By Claudio Bui

With complex products like laboratory instruments used to automate genomic testing, time to market is often a critical factor in determining whether or not to go ahead with product development. The obvious problem is that as projects become more complex and involve more teams with mixed competencies, calculating the time to market becomes more challenging. Based on my experience, here are some of the top reasons why companies significantly underestimate their time to market projections. If you can avoid these common pitfalls when launching new lab instruments and genomic tools, then the risk of your project being delayed is significantly reduced.

 

Time to market_launch delay-causesGet genomic instruments to market faster by understanding the most common causes of product launch delays in this market.

1. Lack of core competence

While companies thinking of producing automated genomic testing equipment almost certainly have deep knowledge in their core subject areas, such as in vitro diagnostics or next generation sequencing, complementary skills or experience in aspects of instrumentation automation may be lacking. This gap is particularly insidious and risky. It creates a complete blind spot, which means that critical aspects of the development process and product lifecycle may never be included in the strategy.

2. Extended and repeated planning phases

Lack of expertise in developing lab instruments often results in increased uncertainty, leading to hours of meetings and ultimately making it extremely difficult, if not impossible, to make confident decisions. If during the discussion phase you realize that some expertise is missing, it is often worth closing that discussion until you have a chance to find and consult with relevant experts in the field for the testing equipment and related process automation. Although this takes time, it will lead to better outcomes and allow your teams to continue work in their field of expertise on other aspects of the project.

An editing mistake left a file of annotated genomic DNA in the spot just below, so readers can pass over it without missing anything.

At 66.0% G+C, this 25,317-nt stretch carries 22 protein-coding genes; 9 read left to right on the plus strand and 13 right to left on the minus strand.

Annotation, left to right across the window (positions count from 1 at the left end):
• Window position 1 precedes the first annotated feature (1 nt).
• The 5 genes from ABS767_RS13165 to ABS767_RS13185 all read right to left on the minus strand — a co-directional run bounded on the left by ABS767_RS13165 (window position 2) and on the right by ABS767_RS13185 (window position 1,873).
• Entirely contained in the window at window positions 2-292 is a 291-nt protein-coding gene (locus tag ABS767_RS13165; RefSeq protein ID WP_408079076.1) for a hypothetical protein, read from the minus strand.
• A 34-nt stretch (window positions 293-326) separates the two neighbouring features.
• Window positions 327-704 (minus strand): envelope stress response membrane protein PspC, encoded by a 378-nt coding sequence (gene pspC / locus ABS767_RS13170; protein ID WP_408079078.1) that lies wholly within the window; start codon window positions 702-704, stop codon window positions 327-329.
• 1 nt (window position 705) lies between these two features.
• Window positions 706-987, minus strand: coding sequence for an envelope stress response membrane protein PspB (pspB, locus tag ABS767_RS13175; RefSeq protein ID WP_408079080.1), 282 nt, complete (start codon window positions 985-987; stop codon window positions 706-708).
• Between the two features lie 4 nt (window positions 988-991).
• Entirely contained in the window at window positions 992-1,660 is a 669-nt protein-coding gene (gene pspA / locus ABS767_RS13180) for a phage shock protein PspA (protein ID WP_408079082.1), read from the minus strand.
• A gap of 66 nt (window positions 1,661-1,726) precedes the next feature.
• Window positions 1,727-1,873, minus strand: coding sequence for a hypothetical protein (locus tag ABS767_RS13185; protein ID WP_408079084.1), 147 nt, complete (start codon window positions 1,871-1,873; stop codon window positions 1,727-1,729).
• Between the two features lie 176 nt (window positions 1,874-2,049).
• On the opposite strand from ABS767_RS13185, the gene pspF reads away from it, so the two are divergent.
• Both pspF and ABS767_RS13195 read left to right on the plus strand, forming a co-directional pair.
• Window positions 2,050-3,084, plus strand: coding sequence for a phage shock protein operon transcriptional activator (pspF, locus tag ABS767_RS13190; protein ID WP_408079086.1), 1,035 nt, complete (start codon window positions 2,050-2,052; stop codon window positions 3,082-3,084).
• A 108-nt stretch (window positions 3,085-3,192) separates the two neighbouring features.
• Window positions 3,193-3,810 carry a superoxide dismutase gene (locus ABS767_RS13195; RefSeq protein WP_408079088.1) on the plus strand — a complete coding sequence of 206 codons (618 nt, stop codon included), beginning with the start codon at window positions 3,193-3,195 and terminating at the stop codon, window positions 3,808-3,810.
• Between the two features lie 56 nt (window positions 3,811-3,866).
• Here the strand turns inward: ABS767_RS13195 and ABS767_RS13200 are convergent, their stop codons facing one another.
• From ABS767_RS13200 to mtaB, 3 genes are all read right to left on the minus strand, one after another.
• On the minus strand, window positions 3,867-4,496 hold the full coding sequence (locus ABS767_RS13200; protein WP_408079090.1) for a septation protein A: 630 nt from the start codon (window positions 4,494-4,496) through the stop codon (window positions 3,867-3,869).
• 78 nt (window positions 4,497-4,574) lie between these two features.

3. Prototyping challenges

Prototyping is an essential phase in any design project. The ability to prototype quickly and iteratively to improve ideas is an excellent approach to develop solutions quickly. To prototype quickly, you need to have the right tools and components at your fingertips, which can be a challenge in the competitive and fast-paced genomics environment. At this stage of development, the right partner can really help move things along. If your company has expertise in genomic testing, look for a partner who complements you—not only with automation experience, but also with a good understanding of the life science industry as well as the needs of your clients.

4. Regulatory hurdles

Regulatory compliance requires special attention, particularly if the equipment is marketed in regions with differing legislation, or if it needs to fulfill the requirements of an in vitro diagnostic (IVD), medical device, or lab developed test (LDT). Unfortunately, regulatory hurdles can be difficult to identify until the end of a project, when it becomes extremely costly to make any potential changes. The key to avoiding costly issues is to be clear about the use of your instrument from the very beginning and consult with regulatory experts. If you realize that you need to partner with someone to develop your instrument, be sure to ask about their regulatory expertise and relevant experience.

5. Starting from scratch

Adapting genomic testing and diagnostic assays in-house often means starting instrument development from scratch. This is inevitably going to take a long time and will increase your time to market. Where possible, consider whether pre-built solutions or components can help get your project moving more quickly. These might be specific elements of an instrument, such as liquid handling, that are already available and can be quickly integrated into designs and prototypes. An example is Tecan’s Cavro® Magni Flex, which is a flexible, off-the-shelf, liquid handling development platform for incorporation into OEM instruments. Using a readymade solution means that you don’t have to reinvent the wheel, but you can combine pre-developed solutions in a unique way.

6. Time divided between projects

Time allocation is another common cause of delay. When companies use internal teams to develop new instruments, it is rare that all team members are dedicated full time to the particular project. This can lead to conflicts and delays that are exacerbated by some of the other points mentioned here, such as lack of experience and core competence. It is important to identify where time commitments could become an issue, and where bottlenecks may occur, so that you can make contingency plans. Once you’ve identified these potential issues, it could be very useful to contact a potential partner and find out how they would be able to deliver. Even if you don’t use them at the beginning, it can be very reassuring to have a plan B that could ultimately rescue your project.